This was the stuff of myth. Spring was awakening, Persephone readying herself to bid Hades farewell and depart the Underworld. Interest in the upcoming season had been gathering. The great cricketing public were eagerly awaiting the Transition: instead of grass growing and paint drying (both admittedly of great importance to our game) there would be actual cricket. What did Fate hold in store?
We faced the usual season curtain-raising opponents. The Crusaders. A clash of titans. They had come from afar, these Crusaders (actually probably within walking distance for most of them), to our turf, to our little oval (actually a cricket ground rented from a college none of us ever attended). What did they want, why did they crusade, how did they plan our downfall? What was their relevance to the modern game?
They gathered early, and seemed well prepared - conscientious Crusaders. Was this more than just a mere crusade, did they intend evisceration? Our noble captain, by contrast, missed the toss - an unlikely Jason to his Argonauts. In his absence, Rory Davidson - of whom you will hear more - deputised, gloriously won the toss, and sent the Crusaders in to bat.
The crusading openers advanced slowly to 11-0, perhaps missing out on some weaker deliveries - cautious Crusaders? - and scoring opportunities. Then Finn Karsten struck in the fifth over, a double wicket maiden that on lesser days would have merited more space in this tale.
Finn’s gauntlet thus thrown down at his feet, Rory picked up the gauntlet, gazed dismissively at it and tossed it nonchalantly aside before rising from our ranks to Philandering deity. A few short years ago Rory was diagnosed by a celebrated physiotherapist as a withered half-man. Now, after a hard winter’s lunges, thrusts and other Victorian strongman exercises, Rory was transformed: half-man, half-bull. He had another advantage too. For a year he had lived amongst the Crusaders, post-graduately. He had studied their ways, learned how they played the game. He knew the crafty good sense of inviting them to have a bat early in the season.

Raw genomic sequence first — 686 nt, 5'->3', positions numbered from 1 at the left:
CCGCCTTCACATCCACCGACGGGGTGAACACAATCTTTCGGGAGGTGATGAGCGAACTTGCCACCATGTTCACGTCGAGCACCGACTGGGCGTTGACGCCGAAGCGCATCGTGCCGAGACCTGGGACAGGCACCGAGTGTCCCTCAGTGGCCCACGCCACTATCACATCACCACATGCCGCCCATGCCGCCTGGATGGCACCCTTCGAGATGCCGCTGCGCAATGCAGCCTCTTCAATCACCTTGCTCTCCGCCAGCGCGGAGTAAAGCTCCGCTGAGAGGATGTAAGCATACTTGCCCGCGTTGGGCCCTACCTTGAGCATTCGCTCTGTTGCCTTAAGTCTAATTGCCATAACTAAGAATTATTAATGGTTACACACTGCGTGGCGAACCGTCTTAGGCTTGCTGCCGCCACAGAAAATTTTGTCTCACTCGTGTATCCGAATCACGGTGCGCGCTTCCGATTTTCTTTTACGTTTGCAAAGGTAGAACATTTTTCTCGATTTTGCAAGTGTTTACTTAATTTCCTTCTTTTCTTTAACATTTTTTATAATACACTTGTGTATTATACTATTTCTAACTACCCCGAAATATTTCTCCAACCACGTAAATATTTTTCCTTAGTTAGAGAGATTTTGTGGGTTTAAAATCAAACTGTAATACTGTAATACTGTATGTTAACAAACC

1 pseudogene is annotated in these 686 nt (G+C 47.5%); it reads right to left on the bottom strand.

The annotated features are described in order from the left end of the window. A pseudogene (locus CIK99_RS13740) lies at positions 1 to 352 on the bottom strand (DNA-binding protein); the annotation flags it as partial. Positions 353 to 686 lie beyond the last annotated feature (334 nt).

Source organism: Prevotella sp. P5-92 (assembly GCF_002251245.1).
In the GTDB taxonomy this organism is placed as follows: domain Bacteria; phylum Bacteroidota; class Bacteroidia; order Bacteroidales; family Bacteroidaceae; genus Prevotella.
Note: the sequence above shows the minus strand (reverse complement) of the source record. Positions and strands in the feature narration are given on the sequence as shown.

As he stood atop his mark, Rory saw the batsman on strike and other batsmen arrayed grimly in the pavilion. To Rory, these batsmen were the three heads of Cerberus barring Persephone’s summer path. Not on his watch. Not on his bloody watch. He gathered his newfound bull strength and applied his hard-earned cunning. Finn had soared close to the sun, but Rory flew right through it and came out gloriously on the other side, his few downy body hairs unscorched.
Mitchell, the surviving Crusaders opener, took guard bravely and glared sternly as Rory tore in. Little good it did him; Rory smashed his stumps all over the place. In walked Webber (no. 4) to face the next ball. Rory snicked him off. It was Odreda’s (no. 5) turn next, but his fate too was sealed. Rory blew his pads off. Another goldie. Cerberus lay dead, his three heads - the jewels of Crusading batsmanship - severed beside him. The Underworld left unguarded and Persephone free to leave for the summer.
Onlookers rightly gasped. The mighty Crusaders had lost five wickets, for zero runs, in just ten balls. Collapsed Crusaders. From arrayed, to disarrayed. Dressing room scenes of fearful tailenders hastily gathering protective equipment. Giddy Philanderers basking in reflected glory.
With Pandora’s box crowbarred brutally open, Captain Ed showed mercy. Rory’s onslaught was ended (rare, surely, for a hat trick taker to be denied a further over?), as he was sent to feast in celebration (i.e. graze at fine leg).
Nat Gimson and Will Hammond took over. A batsmen proffered Nat possibly the tamest, most supine wicket ever to be thrown away on a Sunday, moving the score to 12-6. While the other bowlers conceded a combined 29 runs from 12 overs (economy 2.4) Will coughed up 36 from 4.4 (economy 7.7). We later learned from our new spectator over a well-deserved early lunch that Will is a conscientious student of myths, but on this occasion he was no great judge of length. Helped by short and wide offerings, but with no thread to guide them through this labyrinth of backup bowlers, the Crusaders grasped blindly to 65 all out. This represented a decent recovery.
The Philanderers openers were lost for just 18, but this merely hastened the end. To the crease sauntered Pete Richer, on debut, who hit 7 boundaries (36 from 19) to deliver the last rites. The would-be invaders - crestfallen Crusaders - duly paid homage and departed.
Forget Hercules and his labours. Forget Prometheus and Perseus. Forget the dropped catches (unattributed), the low scoring openers (including this lowly chronicler), Will’s profligacy and the other cricket mundanities. With this third hat trick ever for the Philanderers - this hat trick of hat tricks - Rory ascended to his rightful place in the Pantheon, now revered even next to the most storied and fabled Philanderers. That is the tale of Rory Davidson, the man who became myth.
Hat trick hero Rory as a slightly younger person
Rory Davidson & Peter Richer
The victorious ensemble